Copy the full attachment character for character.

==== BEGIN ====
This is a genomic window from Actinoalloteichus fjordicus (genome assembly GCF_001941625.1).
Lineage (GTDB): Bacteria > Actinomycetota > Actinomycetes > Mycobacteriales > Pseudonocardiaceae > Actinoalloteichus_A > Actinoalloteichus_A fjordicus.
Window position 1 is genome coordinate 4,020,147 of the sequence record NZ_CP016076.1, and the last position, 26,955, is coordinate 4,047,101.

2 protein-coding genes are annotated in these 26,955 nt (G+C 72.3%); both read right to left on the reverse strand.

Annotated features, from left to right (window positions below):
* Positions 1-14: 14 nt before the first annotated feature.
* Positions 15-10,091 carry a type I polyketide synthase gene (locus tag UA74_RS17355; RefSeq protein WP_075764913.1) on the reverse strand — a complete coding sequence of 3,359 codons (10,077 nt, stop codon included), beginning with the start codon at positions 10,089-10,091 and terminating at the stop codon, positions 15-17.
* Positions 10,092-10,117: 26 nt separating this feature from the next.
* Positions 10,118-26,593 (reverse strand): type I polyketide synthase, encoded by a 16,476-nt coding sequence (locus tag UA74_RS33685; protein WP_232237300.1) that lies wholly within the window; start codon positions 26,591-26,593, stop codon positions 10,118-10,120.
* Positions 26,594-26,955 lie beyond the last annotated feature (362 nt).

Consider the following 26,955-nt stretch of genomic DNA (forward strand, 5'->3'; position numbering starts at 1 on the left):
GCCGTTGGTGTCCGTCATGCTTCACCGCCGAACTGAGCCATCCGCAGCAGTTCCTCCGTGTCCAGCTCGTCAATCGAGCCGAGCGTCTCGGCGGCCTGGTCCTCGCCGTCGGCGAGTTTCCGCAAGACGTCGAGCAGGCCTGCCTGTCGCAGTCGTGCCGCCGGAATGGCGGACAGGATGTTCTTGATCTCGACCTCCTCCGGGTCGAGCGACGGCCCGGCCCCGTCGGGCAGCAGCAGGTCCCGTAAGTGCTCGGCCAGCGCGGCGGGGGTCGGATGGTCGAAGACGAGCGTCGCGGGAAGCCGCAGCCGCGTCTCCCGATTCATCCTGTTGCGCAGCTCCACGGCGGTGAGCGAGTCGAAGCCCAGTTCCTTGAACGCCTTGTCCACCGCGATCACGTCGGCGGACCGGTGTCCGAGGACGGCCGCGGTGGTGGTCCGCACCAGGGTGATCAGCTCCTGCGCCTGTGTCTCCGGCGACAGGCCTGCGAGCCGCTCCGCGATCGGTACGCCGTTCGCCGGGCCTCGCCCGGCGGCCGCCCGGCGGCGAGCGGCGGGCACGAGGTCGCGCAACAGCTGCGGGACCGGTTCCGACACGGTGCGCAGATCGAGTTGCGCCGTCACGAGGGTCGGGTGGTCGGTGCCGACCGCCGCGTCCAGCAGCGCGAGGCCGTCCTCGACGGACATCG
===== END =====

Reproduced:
This is a genomic window from Actinoalloteichus fjordicus (genome assembly GCF_001941625.1).
Lineage (GTDB): Bacteria > Actinomycetota > Actinomycetes > Mycobacteriales > Pseudonocardiaceae > Actinoalloteichus_A > Actinoalloteichus_A fjordicus.
Window position 1 is genome coordinate 4,020,147 of the sequence record NZ_CP016076.1, and the last position, 26,955, is coordinate 4,047,101.

2 protein-coding genes are annotated in these 26,955 nt (G+C 72.3%); both read right to left on the reverse strand.

Annotated features, from left to right (window positions below):
* Positions 1-14: 14 nt before the first annotated feature.
* Positions 15-10,091 carry a type I polyketide synthase gene (locus tag UA74_RS17355; RefSeq protein WP_075764913.1) on the reverse strand — a complete coding sequence of 3,359 codons (10,077 nt, stop codon included), beginning with the start codon at positions 10,089-10,091 and terminating at the stop codon, positions 15-17.
* Positions 10,092-10,117: 26 nt separating this feature from the next.
* Positions 10,118-26,593 (reverse strand): type I polyketide synthase, encoded by a 16,476-nt coding sequence (locus tag UA74_RS33685; protein WP_232237300.1) that lies wholly within the window; start codon positions 26,591-26,593, stop codon positions 10,118-10,120.
* Positions 26,594-26,955 lie beyond the last annotated feature (362 nt).

Consider the following 26,955-nt stretch of genomic DNA (forward strand, 5'->3'; position numbering starts at 1 on the left):
GCCGTTGGTGTCCGTCATGCTTCACCGCCGAACTGAGCCATCCGCAGCAGTTCCTCCGTGTCCAGCTCGTCAATCGAGCCGAGCGTCTCGGCGGCCTGGTCCTCGCCGTCGGCGAGTTTCCGCAAGACGTCGAGCAGGCCTGCCTGTCGCAGTCGTGCCGCCGGAATGGCGGACAGGATGTTCTTGATCTCGACCTCCTCCGGGTCGAGCGACGGCCCGGCCCCGTCGGGCAGCAGCAGGTCCCGTAAGTGCTCGGCCAGCGCGGCGGGGGTCGGATGGTCGAAGACGAGCGTCGCGGGAAGCCGCAGCCGCGTCTCCCGATTCATCCTGTTGCGCAGCTCCACGGCGGTGAGCGAGTCGAAGCCCAGTTCCTTGAACGCCTTGTCCACCGCGATCACGTCGGCGGACCGGTGTCCGAGGACGGCCGCGGTGGTGGTCCGCACCAGGGTGATCAGCTCCTGCGCCTGTGTCTCCGGCGACAGGCCTGCGAGCCGCTCCGCGATCGGTACGCCGTTCGCCGGGCCTCGCCCGGCGGCCGCCCGGCGGCGAGCGGCGGGCACGAGGTCGCGCAACAGCTGCGGGACCGGTTCCGACACGGTGCGCAGATCGAGTTGCGCCGTCACGAGGGTCGGGTGGTCGGTGCCGACCGCCGCGTCCAGCAGCGCGAGGCCGTCCTCGACGGACATCG